Discussion

We examined the association between four common symptoms—fatigue, pain, digestive problems, and sleep disturbances—and HRQOL in the general population of South Koreans. Overall, one in every two participants lived with discomfort from fatigue, about one-third of them were found to have two or more concurrent symptoms, and symptoms including fatigue and pain were the most common. The influence of reduced physical and mental HRQOL significantly differed for numbers of symptom and type of combined symptoms. These results elucidate why it is important to try to prevent fatigue, pain, digestive problems, and sleep disturbances in the general South Korean population, and how the relationship between those symptoms affects people’s HRQOL. Therefore, we suggest that, when individuals present with key symptoms, they are not dismissed as being simply uncomfortable; rather, these symptoms should be addressed with priority to promote better HRQOL. Furthermore, the results inform approaches and strategies that utilize various methods to manage complex symptoms.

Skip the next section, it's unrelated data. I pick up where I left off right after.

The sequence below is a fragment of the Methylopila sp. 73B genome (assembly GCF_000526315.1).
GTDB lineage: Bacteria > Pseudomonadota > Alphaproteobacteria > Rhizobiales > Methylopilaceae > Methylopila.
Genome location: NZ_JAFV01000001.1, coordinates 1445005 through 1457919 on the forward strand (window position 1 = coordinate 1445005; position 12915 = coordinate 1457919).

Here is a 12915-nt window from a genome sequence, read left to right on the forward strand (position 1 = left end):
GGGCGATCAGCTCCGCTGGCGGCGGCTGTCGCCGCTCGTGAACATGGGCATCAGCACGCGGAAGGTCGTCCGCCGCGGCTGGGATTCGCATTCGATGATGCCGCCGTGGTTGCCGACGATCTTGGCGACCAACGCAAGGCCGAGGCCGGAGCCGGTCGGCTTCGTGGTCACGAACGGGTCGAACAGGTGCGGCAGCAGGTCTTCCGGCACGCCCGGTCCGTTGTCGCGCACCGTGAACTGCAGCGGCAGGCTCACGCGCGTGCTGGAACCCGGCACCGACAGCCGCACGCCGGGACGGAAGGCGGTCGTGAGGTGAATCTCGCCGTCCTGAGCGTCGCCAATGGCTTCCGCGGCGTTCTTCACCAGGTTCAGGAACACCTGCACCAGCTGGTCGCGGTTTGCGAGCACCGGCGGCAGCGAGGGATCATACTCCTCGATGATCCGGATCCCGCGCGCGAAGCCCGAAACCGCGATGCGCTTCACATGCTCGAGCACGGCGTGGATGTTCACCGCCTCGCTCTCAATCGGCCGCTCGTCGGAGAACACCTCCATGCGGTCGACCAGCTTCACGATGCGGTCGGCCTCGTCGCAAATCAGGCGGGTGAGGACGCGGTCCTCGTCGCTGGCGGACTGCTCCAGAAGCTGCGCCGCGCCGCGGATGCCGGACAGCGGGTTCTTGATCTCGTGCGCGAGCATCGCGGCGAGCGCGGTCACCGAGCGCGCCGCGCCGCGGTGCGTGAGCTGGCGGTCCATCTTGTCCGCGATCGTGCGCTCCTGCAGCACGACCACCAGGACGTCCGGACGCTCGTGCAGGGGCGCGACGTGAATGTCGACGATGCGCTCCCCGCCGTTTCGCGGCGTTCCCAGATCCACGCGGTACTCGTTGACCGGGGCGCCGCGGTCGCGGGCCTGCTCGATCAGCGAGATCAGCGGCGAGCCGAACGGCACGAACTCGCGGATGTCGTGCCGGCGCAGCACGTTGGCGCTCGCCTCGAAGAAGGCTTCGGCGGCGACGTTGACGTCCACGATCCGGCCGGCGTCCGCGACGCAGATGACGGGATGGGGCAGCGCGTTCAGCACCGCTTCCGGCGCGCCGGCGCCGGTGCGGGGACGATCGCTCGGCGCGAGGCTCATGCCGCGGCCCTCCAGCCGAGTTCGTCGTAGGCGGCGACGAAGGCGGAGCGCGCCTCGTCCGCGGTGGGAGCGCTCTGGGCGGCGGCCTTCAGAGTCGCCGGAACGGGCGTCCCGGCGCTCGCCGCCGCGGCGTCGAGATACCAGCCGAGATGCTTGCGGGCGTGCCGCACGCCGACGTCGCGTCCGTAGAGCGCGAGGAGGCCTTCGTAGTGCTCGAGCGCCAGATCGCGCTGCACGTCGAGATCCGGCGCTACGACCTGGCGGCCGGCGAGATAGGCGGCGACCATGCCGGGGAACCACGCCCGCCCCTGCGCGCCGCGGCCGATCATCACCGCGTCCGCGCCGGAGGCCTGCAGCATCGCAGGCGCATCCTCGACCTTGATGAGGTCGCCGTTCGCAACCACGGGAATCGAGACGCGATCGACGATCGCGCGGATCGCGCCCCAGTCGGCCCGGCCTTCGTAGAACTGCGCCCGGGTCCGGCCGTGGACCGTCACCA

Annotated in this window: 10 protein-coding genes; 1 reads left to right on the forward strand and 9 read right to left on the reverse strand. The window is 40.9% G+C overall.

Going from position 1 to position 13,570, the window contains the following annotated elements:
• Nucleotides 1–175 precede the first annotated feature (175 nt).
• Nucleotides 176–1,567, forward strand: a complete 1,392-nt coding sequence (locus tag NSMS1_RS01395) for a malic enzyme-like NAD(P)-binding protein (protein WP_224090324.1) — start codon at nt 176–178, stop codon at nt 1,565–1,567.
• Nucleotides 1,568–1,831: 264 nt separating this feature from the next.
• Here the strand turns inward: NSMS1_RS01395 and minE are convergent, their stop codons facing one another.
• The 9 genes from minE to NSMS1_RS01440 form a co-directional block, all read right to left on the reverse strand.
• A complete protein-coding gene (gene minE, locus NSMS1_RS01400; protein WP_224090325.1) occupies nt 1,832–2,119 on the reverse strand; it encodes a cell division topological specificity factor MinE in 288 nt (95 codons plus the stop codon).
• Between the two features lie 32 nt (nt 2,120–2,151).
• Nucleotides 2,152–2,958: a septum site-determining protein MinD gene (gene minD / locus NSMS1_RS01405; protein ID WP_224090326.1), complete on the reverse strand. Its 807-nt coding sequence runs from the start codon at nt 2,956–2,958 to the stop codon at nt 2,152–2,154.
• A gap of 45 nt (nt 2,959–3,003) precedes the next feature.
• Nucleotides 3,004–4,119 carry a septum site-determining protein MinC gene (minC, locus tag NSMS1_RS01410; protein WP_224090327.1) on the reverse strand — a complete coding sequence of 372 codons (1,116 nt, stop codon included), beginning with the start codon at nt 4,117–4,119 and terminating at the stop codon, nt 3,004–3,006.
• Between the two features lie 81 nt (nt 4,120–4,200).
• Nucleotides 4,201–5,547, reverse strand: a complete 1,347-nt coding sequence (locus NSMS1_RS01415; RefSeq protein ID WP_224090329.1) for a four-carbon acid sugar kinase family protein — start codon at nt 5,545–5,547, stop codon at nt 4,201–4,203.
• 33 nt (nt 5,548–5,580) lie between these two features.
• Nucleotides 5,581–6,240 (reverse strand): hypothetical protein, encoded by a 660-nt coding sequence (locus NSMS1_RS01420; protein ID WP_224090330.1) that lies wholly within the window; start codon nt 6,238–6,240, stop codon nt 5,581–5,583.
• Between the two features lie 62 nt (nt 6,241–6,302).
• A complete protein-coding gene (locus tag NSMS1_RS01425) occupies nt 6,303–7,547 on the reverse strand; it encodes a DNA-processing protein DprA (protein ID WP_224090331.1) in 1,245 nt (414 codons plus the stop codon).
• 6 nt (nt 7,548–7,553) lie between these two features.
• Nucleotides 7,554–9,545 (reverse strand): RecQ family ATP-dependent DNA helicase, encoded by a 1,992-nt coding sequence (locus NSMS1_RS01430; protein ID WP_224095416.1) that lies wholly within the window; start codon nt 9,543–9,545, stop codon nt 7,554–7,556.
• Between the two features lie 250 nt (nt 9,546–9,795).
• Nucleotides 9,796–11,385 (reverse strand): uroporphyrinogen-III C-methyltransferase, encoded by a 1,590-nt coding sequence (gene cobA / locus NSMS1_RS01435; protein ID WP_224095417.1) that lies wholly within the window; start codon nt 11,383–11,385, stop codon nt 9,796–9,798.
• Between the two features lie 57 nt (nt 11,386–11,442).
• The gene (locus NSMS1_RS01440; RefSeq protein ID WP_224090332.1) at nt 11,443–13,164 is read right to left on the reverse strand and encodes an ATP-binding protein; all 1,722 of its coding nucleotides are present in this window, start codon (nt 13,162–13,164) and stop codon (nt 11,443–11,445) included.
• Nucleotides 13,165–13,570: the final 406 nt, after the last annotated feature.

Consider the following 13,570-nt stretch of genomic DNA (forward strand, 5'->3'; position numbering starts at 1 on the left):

In this study, approximately half of participants complained of fatigue, and about 16–25% complained of pain, digestive problems, and sleep disturbances. The relationships between symptoms and physical and mental HRQOL showed different trends according to individual symptoms after adjusting for sex, age, and the remaining three symptoms not being used as the dependent variable. Fatigue, digestive problems, and sleep disturbances demonstrated a significant association with mental HRQOL, while pain showed a significant association with physical HRQOL. The assessment of HRQOL is a multidimensional concept that covers physical, psychological, and social domains of health [34]. Consequently, we examined both physical and psychological aspects of HRQOL, using the widely adopted SF-12 [29]. While previous research also observed that fatigue, pain, and sleep disorders were associated with all domains of the EQ-5D [35], another representative generic measure of HRQOL, digestive problems were related to only one category of the EQ-5D: anxiety/depression [12]. Although there is some discrepancy between previous research and this study concerning the association between individual symptoms and physical/mental HRQOL, the two are similar in that both found that a specific symptom may affect a specific category of HRQOL.